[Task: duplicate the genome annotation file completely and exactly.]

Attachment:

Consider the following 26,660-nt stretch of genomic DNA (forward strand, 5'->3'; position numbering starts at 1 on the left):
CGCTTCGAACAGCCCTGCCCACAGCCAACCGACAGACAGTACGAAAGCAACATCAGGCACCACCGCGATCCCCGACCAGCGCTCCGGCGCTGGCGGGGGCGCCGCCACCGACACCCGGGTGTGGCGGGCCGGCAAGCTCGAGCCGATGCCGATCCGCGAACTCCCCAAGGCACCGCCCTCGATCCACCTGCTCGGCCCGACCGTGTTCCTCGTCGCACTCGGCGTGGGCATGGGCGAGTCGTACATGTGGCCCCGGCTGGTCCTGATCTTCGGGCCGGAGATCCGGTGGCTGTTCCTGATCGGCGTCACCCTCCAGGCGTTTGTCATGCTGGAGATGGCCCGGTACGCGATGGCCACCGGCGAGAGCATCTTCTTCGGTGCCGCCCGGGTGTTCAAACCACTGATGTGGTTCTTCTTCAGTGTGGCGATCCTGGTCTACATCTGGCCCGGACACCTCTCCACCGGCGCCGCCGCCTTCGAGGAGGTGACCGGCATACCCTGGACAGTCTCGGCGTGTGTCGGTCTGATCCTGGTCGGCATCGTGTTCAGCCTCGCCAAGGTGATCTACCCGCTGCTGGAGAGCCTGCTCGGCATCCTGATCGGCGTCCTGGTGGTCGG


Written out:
Consider the following 26,660-nt stretch of genomic DNA (forward strand, 5'->3'; position numbering starts at 1 on the left):
CGCTTCGAACAGCCCTGCCCACAGCCAACCGACAGACAGTACGAAAGCAACATCAGGCACCACCGCGATCCCCGACCAGCGCTCCGGCGCTGGCGGGGGCGCCGCCACCGACACCCGGGTGTGGCGGGCCGGCAAGCTCGAGCCGATGCCGATCCGCGAACTCCCCAAGGCACCGCCCTCGATCCACCTGCTCGGCCCGACCGTGTTCCTCGTCGCACTCGGCGTGGGCATGGGCGAGTCGTACATGTGGCCCCGGCTGGTCCTGATCTTCGGGCCGGAGATCCGGTGGCTGTTCCTGATCGGCGTCACCCTCCAGGCGTTTGTCATGCTGGAGATGGCCCGGTACGCGATGGCCACCGGCGAGAGCATCTTCTTCGGTGCCGCCCGGGTGTTCAAACCACTGATGTGGTTCTTCTTCAGTGTGGCGATCCTGGTCTACATCTGGCCCGGACACCTCTCCACCGGCGCCGCCGCCTTCGAGGAGGTGACCGGCATACCCTGGACAGTCTCGGCGTGTGTCGGTCTGATCCTGGTCGGCATCGTGTTCAGCCTCGCCAAGGTGATCTACCCGCTGCTGGAGAGCCTGCTCGGCATCCTGATCGGCGTCCTGGTGGTCGG